"Memes" are supposed to be units of cultural replication, just like genes are units of biological replication.

We've had memes ever since we've had society.

There are two meanings for this word. One is what you described. The other is cat pictures with text labels.

I would argue that the latter is just a very specialized instance of the former. What is the cat picture with formulaic text if not a unit of cultural matter being shared and evolving?

We have random mutations: Socially awkward penguin[0] -> Socially awesome penguin[1]

Then there's sexual reproduction: Socially awkward penguin + socially awesome penguin -> socially awksome penguin[2]

The process of natural selection is popular appeal. There is certainly room for debate as to the cultural merit of popular internet memes, but I don't think there's a strong argument that they are not an instance of the concept as coined by Dawkins.

An excerpt from the intro Wikipedia entry on memes:

>an idea, behavior, or style that spreads from person to person within a culture".[2] A meme acts as a unit for carrying cultural ideas, symbols, or practices that can be transmitted from one mind to another through writing, speech, gestures, rituals, or other imitable phenomena with a mimicked theme. Supporters of the concept regard memes as cultural analogues to genes in that they self-replicate, mutate, and respond to selective pressures.[3]





The machine clearly requires Hacker News.

I studied it back in highschool for an English literature class. Ever since Tumblr came about I have not been able to put the story away from my mind. To quite directly from the text:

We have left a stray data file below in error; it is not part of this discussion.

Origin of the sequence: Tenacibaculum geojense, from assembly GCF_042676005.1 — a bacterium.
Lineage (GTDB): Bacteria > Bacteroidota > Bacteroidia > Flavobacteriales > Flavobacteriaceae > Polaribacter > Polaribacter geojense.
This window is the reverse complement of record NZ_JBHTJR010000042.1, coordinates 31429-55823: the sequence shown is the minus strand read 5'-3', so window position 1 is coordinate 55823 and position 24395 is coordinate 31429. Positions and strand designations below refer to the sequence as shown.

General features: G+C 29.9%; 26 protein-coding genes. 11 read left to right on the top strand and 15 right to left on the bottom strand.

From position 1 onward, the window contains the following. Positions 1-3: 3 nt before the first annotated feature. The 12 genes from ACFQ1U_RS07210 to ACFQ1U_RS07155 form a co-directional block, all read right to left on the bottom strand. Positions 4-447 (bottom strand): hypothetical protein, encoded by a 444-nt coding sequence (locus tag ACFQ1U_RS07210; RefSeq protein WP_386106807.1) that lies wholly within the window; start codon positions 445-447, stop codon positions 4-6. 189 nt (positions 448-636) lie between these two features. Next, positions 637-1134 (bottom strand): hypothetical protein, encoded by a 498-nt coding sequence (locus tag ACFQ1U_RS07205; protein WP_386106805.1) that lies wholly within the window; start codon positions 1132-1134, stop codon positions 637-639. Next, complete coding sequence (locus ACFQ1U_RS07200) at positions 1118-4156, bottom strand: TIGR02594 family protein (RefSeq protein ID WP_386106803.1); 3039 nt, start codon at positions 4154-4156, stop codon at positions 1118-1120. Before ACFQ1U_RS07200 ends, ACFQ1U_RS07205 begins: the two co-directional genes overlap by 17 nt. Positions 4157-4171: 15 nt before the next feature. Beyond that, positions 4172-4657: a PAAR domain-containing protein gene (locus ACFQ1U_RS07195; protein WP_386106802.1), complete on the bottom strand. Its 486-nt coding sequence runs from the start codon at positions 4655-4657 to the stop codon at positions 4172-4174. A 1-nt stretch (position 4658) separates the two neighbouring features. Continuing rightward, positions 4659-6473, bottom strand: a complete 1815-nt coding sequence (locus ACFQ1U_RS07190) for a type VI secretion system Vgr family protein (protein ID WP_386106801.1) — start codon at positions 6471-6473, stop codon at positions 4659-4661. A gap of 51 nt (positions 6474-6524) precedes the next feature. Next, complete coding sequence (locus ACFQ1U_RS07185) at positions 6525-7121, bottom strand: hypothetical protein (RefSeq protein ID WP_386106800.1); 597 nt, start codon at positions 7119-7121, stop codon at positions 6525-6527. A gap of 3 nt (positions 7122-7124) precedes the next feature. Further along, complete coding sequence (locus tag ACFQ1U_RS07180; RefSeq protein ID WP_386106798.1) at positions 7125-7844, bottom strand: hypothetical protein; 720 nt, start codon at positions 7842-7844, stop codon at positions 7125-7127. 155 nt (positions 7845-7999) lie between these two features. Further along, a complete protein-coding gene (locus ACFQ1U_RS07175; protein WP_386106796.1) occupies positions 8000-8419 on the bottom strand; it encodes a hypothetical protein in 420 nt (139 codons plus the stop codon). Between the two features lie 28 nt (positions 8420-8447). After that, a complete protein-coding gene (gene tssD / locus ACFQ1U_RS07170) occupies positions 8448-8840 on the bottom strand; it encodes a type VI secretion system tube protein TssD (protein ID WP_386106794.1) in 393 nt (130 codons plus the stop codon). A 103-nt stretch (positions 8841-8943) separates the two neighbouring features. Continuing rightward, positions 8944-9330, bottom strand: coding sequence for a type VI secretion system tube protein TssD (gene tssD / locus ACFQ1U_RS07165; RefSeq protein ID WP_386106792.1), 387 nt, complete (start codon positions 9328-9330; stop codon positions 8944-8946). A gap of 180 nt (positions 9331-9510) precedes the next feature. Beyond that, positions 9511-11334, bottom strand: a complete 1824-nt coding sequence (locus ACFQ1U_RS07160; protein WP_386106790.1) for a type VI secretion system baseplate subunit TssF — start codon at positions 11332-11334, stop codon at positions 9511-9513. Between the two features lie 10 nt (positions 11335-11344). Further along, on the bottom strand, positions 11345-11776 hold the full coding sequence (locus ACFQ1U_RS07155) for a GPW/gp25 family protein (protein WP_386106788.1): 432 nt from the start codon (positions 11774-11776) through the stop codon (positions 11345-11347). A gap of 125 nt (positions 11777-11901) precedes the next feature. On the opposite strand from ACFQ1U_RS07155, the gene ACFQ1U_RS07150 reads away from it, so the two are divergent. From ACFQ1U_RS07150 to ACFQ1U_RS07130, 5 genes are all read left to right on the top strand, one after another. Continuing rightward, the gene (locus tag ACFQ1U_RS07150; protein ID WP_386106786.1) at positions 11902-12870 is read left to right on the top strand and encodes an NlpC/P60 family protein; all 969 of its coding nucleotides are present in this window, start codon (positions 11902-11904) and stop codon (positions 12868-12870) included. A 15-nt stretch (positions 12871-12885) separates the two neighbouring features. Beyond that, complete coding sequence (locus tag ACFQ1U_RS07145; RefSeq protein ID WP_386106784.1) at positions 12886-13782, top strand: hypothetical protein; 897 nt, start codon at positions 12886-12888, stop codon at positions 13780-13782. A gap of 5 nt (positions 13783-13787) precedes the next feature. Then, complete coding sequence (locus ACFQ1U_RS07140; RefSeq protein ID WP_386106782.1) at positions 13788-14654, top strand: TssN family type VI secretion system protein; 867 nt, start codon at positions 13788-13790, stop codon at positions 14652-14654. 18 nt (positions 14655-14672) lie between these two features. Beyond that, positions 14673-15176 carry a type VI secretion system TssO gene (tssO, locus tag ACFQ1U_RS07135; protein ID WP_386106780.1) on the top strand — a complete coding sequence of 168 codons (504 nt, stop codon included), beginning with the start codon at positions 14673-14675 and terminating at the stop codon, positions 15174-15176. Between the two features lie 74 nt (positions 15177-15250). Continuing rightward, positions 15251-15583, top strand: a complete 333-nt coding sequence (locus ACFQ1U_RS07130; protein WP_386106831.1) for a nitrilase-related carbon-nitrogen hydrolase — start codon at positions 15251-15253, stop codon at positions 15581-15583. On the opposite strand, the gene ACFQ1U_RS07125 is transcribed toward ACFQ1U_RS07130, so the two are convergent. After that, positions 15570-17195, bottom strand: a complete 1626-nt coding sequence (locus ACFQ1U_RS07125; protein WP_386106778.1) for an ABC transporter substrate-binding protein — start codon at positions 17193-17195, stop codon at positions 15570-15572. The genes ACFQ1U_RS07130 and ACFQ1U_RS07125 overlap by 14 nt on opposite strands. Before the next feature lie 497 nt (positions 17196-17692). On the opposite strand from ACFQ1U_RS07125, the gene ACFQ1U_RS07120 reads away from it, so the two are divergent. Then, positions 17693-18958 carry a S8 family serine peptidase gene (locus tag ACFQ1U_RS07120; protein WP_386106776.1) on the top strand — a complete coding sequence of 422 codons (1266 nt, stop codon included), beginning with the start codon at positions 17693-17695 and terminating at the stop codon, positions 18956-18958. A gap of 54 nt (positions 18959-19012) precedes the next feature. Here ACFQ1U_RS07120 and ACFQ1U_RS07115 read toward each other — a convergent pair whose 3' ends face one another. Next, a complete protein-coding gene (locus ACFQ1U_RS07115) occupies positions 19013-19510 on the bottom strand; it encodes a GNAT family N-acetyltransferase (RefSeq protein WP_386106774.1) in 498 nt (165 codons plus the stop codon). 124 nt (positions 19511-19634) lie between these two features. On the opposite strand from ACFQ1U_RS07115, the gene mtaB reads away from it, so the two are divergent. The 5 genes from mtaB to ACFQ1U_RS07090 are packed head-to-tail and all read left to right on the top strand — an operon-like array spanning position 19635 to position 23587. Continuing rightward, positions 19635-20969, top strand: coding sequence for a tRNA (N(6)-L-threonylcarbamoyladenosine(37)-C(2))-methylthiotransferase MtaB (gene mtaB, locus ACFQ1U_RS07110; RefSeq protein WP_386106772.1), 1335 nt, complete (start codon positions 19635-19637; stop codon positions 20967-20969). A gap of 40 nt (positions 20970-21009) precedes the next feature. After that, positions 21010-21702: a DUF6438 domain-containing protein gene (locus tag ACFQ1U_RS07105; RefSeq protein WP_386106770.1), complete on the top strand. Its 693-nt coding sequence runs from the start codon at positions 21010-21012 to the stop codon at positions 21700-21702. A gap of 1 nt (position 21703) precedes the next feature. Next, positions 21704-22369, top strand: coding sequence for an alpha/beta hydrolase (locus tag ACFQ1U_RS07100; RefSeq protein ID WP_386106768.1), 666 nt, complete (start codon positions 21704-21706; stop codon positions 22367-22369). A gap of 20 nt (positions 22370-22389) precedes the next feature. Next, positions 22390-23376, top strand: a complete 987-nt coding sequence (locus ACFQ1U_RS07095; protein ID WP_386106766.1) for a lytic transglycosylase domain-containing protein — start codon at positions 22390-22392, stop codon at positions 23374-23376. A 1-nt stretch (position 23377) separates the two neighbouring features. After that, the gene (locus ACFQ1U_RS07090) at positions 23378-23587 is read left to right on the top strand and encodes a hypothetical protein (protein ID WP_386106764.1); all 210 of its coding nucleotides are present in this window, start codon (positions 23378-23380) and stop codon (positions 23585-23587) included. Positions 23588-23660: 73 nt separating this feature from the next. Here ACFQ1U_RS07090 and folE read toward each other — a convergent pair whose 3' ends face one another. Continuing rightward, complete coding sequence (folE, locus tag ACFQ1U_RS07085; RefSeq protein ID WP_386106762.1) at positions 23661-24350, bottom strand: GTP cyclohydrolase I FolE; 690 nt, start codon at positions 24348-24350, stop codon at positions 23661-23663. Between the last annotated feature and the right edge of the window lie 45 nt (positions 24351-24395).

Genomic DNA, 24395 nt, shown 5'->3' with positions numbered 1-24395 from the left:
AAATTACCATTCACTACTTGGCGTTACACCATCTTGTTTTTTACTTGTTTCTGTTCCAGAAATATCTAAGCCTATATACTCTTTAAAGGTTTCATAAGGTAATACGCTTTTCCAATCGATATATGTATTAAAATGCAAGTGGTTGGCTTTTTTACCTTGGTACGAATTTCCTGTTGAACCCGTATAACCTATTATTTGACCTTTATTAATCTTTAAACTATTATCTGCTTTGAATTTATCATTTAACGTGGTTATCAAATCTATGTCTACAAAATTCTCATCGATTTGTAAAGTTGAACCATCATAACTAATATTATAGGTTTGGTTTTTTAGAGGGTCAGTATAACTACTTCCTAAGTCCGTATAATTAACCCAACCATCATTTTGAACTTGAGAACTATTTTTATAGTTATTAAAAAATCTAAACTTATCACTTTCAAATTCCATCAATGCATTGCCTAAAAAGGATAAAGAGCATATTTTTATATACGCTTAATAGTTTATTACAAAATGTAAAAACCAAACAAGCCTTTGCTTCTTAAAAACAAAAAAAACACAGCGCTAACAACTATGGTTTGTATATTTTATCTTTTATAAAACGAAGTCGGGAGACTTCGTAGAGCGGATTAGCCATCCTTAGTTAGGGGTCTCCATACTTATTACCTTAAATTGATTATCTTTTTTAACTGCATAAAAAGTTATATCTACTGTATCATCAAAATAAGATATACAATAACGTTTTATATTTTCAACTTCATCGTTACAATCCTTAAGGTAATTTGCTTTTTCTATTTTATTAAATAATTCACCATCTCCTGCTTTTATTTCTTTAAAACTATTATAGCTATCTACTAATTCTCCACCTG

"Beware of first- hand ideas!" exclaimed one of the most advanced of them. "First-hand ideas do not really exist. They are but the physical impressions produced by live and fear, and on this gross foundation who could erect a philosophy? Let your ideas be second-hand, and if possible tenth-hand, for then they will be far removed from that disturbing element - direct observation."

Did anyone else think of Wikipedia's ban on original research upon reading this?

The machine is the the combination of all dependencies - internet, electricity, automobile, telecom, food processing and supply

Interesting, this is the exact premise of "Wool"


After reading this, it made me wonder... what was the first use of a real button?

Do the keys on a keyboard instrument count?

"The Greek engineer Ctesibius of Alexandria is credited with inventing the organ in the 3rd century BC." http://en.wikipedia.org/wiki/Pipe_organ#History_and_developm...

At least the telegraph, sometime in the first half of the 1800s.

(it looks like there were a lot of experiments and ideas flying around, so I think it would take a historian specializing in the thing to point out which one used a button first. And then there could easily be some earlier use.)

This presentation says a flashlight in 1898 http://www.slideshare.net/billder/history-of-the-button-at-s... but I don't really believe that. Storage batteries are almost exactly 100 years older. It seems reasonable to expect that an electrical button of some sort (depending upon how pedantic you want to be about button vs. switch etc.) would have been a pretty logical and straightforward development as soon as circuits needed to be broken and re-connected.

This was my favorite read in college. It's amazingly futurist for it's time.